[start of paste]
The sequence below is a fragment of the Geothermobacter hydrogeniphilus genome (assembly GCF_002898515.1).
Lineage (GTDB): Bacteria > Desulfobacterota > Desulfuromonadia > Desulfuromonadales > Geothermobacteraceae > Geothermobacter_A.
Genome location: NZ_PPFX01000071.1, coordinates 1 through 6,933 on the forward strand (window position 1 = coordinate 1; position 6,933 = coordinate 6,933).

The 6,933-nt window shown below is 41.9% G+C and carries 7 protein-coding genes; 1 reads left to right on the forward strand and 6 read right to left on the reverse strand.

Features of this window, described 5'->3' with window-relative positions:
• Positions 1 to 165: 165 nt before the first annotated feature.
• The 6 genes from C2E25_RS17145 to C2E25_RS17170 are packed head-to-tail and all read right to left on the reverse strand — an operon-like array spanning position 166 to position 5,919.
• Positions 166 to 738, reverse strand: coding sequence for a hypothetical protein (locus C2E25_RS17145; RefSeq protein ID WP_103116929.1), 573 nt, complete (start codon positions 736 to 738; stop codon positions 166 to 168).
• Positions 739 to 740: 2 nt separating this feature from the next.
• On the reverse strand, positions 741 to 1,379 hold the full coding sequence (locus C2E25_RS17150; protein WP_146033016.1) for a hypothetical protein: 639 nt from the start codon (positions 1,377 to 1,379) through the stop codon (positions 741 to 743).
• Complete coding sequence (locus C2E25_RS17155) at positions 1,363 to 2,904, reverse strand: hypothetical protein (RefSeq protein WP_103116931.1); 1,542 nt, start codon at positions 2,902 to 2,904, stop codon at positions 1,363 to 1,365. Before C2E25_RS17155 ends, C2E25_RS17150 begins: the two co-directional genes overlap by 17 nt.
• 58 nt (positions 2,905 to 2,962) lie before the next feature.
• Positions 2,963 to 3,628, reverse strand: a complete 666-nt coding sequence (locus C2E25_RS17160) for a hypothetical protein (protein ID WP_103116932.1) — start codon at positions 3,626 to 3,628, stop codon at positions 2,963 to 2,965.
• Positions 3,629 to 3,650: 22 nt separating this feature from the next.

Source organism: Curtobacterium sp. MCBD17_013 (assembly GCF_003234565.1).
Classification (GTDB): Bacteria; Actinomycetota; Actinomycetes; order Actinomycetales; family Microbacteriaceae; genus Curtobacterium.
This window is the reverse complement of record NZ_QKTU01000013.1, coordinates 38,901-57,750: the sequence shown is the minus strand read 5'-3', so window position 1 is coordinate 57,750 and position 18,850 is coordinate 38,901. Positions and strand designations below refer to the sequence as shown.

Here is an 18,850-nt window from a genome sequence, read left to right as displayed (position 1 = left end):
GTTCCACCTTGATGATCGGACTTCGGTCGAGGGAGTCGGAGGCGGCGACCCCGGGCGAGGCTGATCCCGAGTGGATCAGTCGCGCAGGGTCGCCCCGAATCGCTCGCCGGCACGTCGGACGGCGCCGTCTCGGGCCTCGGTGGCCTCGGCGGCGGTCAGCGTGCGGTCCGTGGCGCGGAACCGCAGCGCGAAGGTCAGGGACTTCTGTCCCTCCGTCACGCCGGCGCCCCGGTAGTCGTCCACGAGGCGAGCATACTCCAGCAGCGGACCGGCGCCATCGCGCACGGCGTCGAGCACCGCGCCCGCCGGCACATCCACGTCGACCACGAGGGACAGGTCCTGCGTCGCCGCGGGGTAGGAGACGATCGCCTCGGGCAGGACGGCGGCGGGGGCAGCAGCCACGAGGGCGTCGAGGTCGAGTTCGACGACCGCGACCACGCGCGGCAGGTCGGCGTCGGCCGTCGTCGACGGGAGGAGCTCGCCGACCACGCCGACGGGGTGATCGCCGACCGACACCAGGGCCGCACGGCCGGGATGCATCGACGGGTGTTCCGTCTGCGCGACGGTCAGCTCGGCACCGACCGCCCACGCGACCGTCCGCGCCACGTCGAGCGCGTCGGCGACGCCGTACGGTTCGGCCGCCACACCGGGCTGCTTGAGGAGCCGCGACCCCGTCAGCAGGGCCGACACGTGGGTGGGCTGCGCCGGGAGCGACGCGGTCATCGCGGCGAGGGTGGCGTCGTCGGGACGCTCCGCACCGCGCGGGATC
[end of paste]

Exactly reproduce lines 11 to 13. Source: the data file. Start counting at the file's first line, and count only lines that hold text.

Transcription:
• Complete coding sequence (locus C2E25_RS17155) at positions 1,363 to 2,904, reverse strand: hypothetical protein (RefSeq protein WP_103116931.1); 1,542 nt, start codon at positions 2,902 to 2,904, stop codon at positions 1,363 to 1,365. Before C2E25_RS17155 ends, C2E25_RS17150 begins: the two co-directional genes overlap by 17 nt.
• 58 nt (positions 2,905 to 2,962) lie before the next feature.
• Positions 2,963 to 3,628, reverse strand: a complete 666-nt coding sequence (locus C2E25_RS17160) for a hypothetical protein (protein ID WP_103116932.1) — start codon at positions 3,626 to 3,628, stop codon at positions 2,963 to 2,965.